However, the co-existence of two or more of pembrolizumab-induced adverse events in treatment of RCC is extremely rare. Herein, we report a case of sarcoid-like reaction concomitant with hypothyroidism induced by the ICPI during the treatment of metastatic renal cell carcinoma. highlighting the importance for radiologists and endocrinologists to recognize these autoimmune reactions when reporting treatment response to immunotherapy for metastatic RCC.

Case presentation

A 69-year-old male patient, who had been under observation for liver hemangioma, underwent a computed tomography (CT) scan to explore the possibility of embolization treatment. During this evaluation, an incidentally discovered enhancing mass in the right kidney was identified and later confirmed to be renal cell carcinoma of clear cell type measuring 2.7 × 2.2 × 2.1 with T1a stage (refer to Figs. 1 and 2). In 2016, the patient underwent a partial nephrectomy with no reported complications, complaints, adverse events, or re-admissions. The patient has a medical history of diabetes mellitus, hypertension, seasonal allergies, and eczema. Notably, his father and sister succumbed to lung cancer, and his brother is currently being treated for leukemia. The patient’s past surgical history is unremarkable.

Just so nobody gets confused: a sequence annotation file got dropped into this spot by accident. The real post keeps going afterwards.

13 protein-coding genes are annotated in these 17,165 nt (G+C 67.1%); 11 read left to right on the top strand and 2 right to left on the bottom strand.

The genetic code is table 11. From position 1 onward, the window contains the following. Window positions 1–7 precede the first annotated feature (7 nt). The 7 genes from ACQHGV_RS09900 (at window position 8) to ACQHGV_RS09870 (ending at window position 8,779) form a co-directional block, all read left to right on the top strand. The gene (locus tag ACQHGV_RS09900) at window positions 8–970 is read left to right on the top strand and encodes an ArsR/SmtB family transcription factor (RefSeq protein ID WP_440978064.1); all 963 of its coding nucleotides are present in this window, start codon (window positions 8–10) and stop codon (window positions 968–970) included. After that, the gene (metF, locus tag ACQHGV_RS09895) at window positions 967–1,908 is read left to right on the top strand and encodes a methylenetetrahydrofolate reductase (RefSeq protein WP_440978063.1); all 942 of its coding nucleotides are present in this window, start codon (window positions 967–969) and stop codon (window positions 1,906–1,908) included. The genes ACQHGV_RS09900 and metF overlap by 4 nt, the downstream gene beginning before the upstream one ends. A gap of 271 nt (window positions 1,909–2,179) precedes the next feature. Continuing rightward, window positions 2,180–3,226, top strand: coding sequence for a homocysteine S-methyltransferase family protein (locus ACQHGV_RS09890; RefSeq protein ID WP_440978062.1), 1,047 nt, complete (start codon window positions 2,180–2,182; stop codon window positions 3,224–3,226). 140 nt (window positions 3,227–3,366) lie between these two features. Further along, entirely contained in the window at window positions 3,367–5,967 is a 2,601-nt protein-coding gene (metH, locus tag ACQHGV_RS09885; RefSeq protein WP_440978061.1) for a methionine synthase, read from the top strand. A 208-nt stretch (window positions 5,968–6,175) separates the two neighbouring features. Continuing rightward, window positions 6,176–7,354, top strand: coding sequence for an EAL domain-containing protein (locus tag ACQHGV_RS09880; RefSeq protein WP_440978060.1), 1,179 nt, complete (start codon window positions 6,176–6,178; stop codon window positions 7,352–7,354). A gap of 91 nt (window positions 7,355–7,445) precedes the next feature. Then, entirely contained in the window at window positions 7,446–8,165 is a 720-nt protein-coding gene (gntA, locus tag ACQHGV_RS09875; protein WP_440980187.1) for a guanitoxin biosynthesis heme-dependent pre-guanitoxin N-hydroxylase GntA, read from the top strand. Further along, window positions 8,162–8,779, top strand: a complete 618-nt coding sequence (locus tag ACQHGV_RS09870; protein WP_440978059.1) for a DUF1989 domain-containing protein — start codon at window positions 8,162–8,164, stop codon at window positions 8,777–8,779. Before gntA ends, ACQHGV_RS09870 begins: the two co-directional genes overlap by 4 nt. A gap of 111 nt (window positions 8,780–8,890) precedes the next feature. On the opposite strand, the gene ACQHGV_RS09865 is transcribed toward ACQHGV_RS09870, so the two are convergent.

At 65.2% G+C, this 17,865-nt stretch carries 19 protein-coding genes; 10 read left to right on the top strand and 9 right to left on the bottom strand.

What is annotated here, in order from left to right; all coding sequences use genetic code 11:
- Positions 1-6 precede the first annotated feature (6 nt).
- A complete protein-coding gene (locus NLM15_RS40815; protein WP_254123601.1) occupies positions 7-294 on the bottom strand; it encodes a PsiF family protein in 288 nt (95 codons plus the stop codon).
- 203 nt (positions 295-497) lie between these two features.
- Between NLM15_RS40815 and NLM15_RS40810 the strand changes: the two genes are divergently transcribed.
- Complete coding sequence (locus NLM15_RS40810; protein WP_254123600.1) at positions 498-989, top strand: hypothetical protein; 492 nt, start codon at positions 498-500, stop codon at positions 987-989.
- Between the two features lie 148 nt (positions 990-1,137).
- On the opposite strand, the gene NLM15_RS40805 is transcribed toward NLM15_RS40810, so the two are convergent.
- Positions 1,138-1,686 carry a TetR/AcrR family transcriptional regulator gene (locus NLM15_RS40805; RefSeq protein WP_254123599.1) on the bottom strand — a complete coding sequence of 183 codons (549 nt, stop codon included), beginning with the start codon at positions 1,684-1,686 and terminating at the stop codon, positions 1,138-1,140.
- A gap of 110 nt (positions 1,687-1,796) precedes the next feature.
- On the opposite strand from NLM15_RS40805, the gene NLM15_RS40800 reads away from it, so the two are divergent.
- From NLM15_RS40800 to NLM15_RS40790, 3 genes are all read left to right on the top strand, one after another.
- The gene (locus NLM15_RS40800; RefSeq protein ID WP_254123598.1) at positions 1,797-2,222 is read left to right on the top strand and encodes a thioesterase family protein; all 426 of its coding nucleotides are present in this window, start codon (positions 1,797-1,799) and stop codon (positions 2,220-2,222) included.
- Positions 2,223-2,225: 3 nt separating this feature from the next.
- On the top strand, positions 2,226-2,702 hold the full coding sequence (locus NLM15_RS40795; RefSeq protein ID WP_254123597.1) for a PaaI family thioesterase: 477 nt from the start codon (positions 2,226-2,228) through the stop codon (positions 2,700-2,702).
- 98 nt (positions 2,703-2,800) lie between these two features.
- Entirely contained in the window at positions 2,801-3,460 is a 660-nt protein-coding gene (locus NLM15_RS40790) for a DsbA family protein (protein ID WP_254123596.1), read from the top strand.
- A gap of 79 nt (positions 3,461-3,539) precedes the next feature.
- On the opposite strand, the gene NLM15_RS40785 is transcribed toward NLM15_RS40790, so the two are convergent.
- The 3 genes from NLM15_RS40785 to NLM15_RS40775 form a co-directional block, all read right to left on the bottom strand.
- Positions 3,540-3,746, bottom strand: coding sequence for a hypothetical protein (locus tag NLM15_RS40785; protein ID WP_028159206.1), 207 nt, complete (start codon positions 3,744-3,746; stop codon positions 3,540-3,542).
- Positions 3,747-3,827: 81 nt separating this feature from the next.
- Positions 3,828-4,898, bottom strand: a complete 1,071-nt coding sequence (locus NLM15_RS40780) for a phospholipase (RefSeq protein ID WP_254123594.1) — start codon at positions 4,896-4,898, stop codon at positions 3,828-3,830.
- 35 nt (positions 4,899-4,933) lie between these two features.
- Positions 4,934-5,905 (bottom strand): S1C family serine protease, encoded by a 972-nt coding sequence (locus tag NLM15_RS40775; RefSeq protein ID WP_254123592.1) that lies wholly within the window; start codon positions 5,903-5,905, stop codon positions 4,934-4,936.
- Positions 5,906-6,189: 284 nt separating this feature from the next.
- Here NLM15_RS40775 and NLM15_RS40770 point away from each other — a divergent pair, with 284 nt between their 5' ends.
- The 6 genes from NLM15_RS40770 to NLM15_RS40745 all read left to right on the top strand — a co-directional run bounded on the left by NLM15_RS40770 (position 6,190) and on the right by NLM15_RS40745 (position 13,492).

Fig. 1
figure 1

Computed Tomography (CT) scans at the level of the of the liver and adrenal glands (A & B) which reveal a large liver lesion with peripheral nodular enhancement and matching of the blood pool measuring about 5 × 7.5 cm compatible with his known hemangioma (Blue arrows). Left adrenal lesion of about 3 × 3 cm with an average density (0 HU) consistent with adrenal adenoma (Green arrow)

Fig. 2
figure 2

Selected CT scans at different times in which (A) is showing an exophytic rounded hyperenhancing cortical lesion in the lower pole of the right kidney measuring about 2.7 × 2.2 × 2.1 cm in in AP x CC x TS diameters respectively (black arrow with yellow highlight) consistent with the partially resected renal cell carcinoma of clear cell subtype. (B & C) demonstrating the site of Partial nephrectomy with clear surgical site (Red arrows)

The patient underwent thorough monitoring through serial imaging, encompassing CT scans, and routine blood examinations until 2023. Throughout this duration, all imaging studies and blood tests consistently revealed no noteworthy abnormalities or indications of metastasis. Notably, there were no signs suggestive of potential sacral metastases development, as illustrated in Fig. 3.

Fig. 3
figure 3

Selected Pelvic CT scans at variable periods interval which reveal normal pelvis CT scan without any suspicious lytic bony lesion (A, B, C). while in 2023 the scan showed an expansile, lobulated osteolytic destructive bony lesion in the left upper sacrum measuring about 5.8 × 6 × 6.2 cm in AP x CC x TS diameters respectively highly suspicious for serious malignant nature (D) (The arrow)